New Zealand Team Creates World-first In The Fight Against Covid-19
In a world first in the global fight against Covid-19, a New Zealand company has created an app that can help to slow the spread of the deadly virus - a personal, early warning indicator for Covid-19 infection, compatible with multiple brands of popular wearable devices.
Called ëlarm, it overcomes one of the greatest obstacles to protecting our communities from the Covid-19 virus – that it’s spread by people who don’t know they’re infected.
‘With ëlarm, you can know you’re sick before you feel sick,’ says app developer Paul O’Connor of the data analytics company Datamine.
‘We believe this app is a real New Zealand success story – one more to add to the Covid-19 story.
‘Not only has New Zealand led the world in its management and containment of the virus among our population; we’ve come up with the technology to help slow the virus’s transmission in other countries as well.’
Datamine worked with medical specialists in New Zealand, Australia, United Kingdom, Europe and the USA, to build robust models that analyse a person’s health data to detect hidden symptoms of the virus – the biometric changes that occur as the body begins fighting the virus, such as heartrate, heartrate variability and skin temperature.
‘Research shows that wearables are able to predict Covid-19 up to three days before a person develops noticeable symptoms such as fever, fatigue and breathing difficulties – with over 90% accuracy,’ says Mr O’Connor.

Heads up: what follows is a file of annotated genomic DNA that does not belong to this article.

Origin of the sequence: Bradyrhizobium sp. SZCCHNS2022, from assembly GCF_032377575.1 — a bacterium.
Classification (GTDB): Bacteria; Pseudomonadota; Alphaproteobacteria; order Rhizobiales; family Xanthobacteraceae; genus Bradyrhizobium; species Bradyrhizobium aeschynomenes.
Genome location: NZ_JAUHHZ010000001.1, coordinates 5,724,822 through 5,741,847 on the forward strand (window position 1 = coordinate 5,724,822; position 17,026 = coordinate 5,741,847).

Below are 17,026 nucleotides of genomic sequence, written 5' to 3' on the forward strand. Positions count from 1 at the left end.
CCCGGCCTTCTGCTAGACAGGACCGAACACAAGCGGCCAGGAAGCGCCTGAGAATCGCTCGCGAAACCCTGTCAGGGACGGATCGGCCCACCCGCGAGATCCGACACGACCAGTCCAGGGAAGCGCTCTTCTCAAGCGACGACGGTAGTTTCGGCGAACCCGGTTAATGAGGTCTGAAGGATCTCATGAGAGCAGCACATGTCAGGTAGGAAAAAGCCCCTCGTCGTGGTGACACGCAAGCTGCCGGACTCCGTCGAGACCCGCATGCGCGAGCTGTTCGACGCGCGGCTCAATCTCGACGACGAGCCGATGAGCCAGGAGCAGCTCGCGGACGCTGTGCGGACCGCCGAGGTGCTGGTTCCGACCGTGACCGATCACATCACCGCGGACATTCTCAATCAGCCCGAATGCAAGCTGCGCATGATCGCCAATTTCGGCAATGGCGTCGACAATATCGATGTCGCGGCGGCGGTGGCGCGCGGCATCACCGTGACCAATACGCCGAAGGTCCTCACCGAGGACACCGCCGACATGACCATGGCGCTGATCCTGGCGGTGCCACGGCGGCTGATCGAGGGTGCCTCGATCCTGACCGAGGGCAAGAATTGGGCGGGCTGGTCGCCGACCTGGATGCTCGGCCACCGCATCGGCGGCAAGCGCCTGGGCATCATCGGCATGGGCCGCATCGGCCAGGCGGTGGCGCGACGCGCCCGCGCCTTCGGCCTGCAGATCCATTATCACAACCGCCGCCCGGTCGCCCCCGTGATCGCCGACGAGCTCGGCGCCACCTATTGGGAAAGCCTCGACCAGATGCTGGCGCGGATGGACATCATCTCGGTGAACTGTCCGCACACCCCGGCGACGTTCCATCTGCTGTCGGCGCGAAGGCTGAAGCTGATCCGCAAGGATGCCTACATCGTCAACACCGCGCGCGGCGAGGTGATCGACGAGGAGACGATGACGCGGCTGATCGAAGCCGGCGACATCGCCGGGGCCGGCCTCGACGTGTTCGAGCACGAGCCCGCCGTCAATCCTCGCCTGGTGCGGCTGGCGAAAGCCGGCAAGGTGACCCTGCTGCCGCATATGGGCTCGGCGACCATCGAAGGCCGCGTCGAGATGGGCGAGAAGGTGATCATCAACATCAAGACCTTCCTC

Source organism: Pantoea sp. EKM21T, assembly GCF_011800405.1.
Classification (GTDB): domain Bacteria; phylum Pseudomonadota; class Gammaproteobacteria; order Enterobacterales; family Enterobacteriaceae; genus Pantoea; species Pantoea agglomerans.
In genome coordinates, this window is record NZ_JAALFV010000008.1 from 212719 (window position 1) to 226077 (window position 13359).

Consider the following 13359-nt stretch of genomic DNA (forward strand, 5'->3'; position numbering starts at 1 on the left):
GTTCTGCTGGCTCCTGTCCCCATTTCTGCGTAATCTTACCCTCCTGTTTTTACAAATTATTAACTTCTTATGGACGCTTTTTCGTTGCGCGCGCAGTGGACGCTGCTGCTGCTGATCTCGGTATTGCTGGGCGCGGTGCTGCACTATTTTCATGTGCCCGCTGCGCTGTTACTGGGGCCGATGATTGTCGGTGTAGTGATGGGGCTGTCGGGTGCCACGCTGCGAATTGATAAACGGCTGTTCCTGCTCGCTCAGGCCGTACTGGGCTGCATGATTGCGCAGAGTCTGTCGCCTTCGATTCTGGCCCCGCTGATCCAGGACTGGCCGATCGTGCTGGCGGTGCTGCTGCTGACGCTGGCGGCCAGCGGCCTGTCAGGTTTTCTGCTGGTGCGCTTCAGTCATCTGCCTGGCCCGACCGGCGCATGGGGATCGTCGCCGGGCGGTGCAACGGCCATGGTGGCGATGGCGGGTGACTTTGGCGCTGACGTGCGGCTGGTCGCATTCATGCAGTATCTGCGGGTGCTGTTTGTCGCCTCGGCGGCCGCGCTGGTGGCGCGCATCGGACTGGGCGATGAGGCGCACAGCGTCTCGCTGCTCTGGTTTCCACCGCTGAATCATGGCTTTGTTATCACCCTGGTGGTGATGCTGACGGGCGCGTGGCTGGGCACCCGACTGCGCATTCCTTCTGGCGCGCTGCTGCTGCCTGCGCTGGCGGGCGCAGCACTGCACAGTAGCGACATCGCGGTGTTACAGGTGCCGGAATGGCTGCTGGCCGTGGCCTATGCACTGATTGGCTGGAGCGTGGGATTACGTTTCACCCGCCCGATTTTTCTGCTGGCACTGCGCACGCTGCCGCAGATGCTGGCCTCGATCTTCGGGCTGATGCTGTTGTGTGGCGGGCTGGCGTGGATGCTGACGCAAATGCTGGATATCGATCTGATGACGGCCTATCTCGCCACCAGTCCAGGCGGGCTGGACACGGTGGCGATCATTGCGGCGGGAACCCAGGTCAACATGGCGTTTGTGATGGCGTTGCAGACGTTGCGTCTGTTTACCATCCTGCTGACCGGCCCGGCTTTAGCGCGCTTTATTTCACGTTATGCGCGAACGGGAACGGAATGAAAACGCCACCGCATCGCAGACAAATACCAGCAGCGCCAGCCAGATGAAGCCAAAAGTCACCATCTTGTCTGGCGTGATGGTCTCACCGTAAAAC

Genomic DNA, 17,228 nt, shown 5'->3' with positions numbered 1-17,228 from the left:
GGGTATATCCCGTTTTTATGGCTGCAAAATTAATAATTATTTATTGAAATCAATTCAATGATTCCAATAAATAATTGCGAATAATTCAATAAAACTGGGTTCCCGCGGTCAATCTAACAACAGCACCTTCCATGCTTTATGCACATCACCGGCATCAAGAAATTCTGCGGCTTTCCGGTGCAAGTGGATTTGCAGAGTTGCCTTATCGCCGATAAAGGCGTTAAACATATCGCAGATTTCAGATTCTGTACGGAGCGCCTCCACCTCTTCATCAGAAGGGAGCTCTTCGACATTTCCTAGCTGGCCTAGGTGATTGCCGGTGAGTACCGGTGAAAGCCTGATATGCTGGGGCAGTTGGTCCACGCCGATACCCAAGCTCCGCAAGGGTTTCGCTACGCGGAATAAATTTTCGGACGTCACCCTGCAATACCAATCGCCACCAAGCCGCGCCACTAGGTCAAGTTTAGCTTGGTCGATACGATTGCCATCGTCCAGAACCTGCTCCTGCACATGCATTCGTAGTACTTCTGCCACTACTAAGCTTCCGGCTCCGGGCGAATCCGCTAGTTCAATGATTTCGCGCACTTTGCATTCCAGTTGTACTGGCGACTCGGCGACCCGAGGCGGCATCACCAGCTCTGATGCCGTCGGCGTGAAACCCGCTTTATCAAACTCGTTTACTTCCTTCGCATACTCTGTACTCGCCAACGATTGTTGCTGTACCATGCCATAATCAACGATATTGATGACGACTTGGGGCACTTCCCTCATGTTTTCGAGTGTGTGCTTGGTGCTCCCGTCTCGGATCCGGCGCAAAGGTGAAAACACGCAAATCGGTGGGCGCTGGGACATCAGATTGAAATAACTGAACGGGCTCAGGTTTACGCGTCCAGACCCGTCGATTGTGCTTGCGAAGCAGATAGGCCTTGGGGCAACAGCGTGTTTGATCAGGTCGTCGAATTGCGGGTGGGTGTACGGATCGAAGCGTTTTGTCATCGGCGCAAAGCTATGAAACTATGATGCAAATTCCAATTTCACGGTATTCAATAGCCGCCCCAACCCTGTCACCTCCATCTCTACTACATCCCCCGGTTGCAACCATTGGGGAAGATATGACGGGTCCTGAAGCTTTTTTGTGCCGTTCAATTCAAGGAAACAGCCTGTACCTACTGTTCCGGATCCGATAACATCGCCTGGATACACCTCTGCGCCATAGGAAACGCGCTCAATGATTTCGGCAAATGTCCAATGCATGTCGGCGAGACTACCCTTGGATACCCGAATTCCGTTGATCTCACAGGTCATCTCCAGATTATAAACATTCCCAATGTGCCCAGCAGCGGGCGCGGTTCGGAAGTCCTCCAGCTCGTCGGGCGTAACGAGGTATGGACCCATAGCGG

‘ëlarm will be of particular benefit to the vulnerable people in our communities, to front-line healthcare workers, and also to businesses desperately trying to operate safely in this difficult environment,’ he says.
In New Zealand, as we move towards level 1, ëlarm will enable people to reconnect with their loved ones, and generally go about their daily lives, with added confidence they are not carrying the virus. In the interim between now, and the development of a vaccine, ëlarm is a way for us to live as normally as possible with a much reduced fear of infecting others, or becoming sick ourselves, Mr O’Connor says. It could be a useful safety tool for travellers coming into New Zealand.
However, with Covid-19 still a major threat around the world, ëlarm is primarily aimed at the overseas market.
‘For countries hit harder than New Zealand, ëlarm will help to slow the spread of the virus, because people can self-isolate and, if necessary, seek medical treatment before they infect many others. For instance, in the course of our research we talked to several people in the United States who mentioned they were anxious about going home to vulnerable loved ones. We know that ëlarm can lower that fear considerably.’
The value of wearable devices in tracking health information is widely acknowledged. Other teams around the world have been working to find a way of using them in the fight against Covid-19. Some wearable companies are developing apps that work within their own platform. But no other team has developed an app that can successfully detect indicative symptoms, and that works across multiple wearable devices.